There’s a subplot in here about Randy’s younger sister having been missing (presumably abducted) for six years. I’m not sure what this adds to the story, except to allow Mo’Nique to reprise her role as the abusive mother from Precious. It also gives his mother the opportunity to blame Randy’s “sinfulness” for the loss of his sister. I’m never sure why Hollywood writers add extreme subplots to domestic dramas. Is it just to turn up the pressure on the main characters? It seems to me a Black teenager from a religious background coming out in the Deep South is a fraught enough situation without slathering on the melodrama.
Isaiah Washington also pops up as Randy’s estranged father. He actually plays the more accepting of Randy’s parents. Considering his notoriously homophobic history, you wonder if his appearance in this film is part of some kind of court-ordered rehabilitation project. He’s such a wonderful actor, it makes you sad he’s such a terrible person.
Julian Walker more than holds his own with these veteran actors, showing off his gorgeous voice and apparently natural acting ability–he was recruited locally for the film as a student at Southern Mississippi State. Since Blackbird, he’s continued to act, in the BET series Being Mary Jane (co-written by Patrik-Ian Polk). One hopes in modern Hollywood there’s a place for openly gay Black actors with natural talent like Walker’s, but we’ll see.
Another note to this film is its lack of resemblance to the original novel by Larry Duplechan. It’s really a different story with similarly-named characters. Randy, known as Johnnie Ray in the novel, is a more confident gay youth—quoting camp movie references and owning his sexual desires. Instead of the Deep South, the novel is set in the Inland Empire outside Los Angeles. Johnnie Ray deals with overt racism when he’s rejected for the part of Romeo, despite being the best actor in the school, because the drama teacher doesn’t want to pair him with a white actress. In terms of his sexuality, his problem is not so much being gay, it’s that he’s too Black, too creative, too much of an artist for his backwards exurban town.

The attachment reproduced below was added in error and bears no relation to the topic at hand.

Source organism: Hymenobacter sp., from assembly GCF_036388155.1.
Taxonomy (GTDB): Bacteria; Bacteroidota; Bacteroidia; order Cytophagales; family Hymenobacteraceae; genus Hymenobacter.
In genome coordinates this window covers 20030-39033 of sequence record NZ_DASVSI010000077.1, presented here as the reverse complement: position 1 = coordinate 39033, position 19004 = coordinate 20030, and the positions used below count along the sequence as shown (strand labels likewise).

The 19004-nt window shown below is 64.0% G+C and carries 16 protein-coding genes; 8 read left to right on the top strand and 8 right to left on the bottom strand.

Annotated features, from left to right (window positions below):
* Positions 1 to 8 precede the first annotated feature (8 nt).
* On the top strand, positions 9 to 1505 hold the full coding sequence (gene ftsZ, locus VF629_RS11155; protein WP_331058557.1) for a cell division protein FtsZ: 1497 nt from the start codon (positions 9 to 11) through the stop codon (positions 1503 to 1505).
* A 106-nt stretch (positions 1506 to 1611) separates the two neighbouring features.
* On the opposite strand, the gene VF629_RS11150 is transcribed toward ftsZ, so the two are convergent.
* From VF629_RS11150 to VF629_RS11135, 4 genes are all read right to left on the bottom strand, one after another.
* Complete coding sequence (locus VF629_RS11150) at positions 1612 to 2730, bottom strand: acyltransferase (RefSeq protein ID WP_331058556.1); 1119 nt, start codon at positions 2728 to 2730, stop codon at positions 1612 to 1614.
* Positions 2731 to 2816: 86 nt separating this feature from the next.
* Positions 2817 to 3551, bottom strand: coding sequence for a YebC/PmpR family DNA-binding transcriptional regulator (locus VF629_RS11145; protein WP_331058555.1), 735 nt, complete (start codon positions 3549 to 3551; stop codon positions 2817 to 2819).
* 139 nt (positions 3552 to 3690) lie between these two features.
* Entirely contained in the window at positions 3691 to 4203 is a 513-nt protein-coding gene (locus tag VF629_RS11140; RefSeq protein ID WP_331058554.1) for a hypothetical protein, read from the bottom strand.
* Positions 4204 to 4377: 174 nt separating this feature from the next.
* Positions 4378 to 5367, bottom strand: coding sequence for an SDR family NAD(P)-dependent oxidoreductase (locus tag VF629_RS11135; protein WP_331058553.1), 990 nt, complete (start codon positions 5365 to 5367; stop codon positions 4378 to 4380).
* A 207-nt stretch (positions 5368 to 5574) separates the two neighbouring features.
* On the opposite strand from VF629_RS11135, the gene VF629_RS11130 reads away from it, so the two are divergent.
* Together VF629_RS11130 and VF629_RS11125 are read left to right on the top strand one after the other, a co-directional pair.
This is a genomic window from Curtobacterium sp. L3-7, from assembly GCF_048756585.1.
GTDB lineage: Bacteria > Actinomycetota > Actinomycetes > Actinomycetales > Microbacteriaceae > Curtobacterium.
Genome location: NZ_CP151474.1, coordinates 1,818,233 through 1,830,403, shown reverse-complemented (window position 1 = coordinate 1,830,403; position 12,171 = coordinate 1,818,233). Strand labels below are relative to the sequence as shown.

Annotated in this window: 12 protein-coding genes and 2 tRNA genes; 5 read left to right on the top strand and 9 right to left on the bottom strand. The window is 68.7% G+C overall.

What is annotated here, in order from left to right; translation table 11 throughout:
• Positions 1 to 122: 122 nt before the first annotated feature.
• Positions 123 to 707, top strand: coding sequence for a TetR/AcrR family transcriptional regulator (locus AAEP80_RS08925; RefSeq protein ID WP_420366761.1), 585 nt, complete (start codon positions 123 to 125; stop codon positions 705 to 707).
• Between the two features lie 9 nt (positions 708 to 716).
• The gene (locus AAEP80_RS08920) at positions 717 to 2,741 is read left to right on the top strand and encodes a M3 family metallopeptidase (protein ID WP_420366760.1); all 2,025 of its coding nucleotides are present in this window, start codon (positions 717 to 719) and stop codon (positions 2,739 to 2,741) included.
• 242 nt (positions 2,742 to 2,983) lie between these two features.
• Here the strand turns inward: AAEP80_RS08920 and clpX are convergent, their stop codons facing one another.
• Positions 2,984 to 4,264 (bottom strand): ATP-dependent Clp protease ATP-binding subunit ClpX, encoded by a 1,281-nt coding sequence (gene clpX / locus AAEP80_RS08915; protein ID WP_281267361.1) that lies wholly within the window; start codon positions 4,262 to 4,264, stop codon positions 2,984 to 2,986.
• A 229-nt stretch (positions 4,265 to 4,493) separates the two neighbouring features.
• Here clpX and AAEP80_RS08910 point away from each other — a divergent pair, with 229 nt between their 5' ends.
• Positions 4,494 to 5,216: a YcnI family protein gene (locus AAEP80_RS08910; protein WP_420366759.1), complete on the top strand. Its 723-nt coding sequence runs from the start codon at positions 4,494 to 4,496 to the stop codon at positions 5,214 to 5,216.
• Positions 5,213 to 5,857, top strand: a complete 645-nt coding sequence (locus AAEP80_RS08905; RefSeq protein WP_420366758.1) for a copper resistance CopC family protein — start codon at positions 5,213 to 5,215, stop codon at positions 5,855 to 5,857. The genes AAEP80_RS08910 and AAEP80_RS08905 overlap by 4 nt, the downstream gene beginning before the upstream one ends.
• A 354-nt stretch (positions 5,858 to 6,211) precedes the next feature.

The story of “Randy” and his struggle as a Black gay kid from a conservative religious background in the film version of Blackbird is one that needs to be told. The comments on YouTube, where I found Blackbird being streamed, attest to how vital this film has been for many viewers – and the crying need for more stories about LGBTQ young people of color overall. But I would have loved to see a character as unconventional as “Johnnie Ray” from the original novel come to life on screen.
Finally, returning to the idea of religious precociousness in queer youth, I came to that realization after watching the one-person play, “Love Is a Dirty Word,” by Giovanni Adams, in which he dramatizes his queer Black boyhood, also in Mississippi. He and director Rachel Myers have collaborated on a short film, “2 Black Boys,” based on that play. The piece made the rounds at film festivals last year, including Outfest Fusion in L.A. It adds gorgeous cinematography to Adams’ poetry, leading viewers on an impressionistic journey into the emotional heart of a queer man coming to terms with his childhood. Where it ends up is in a similar place to the play – the need to attend to the queer child inside the adult, the needy kid who just needs to know he is not “too dirty to love.” It’s a beautiful piece, and I recommend watching it on the director’s Web site.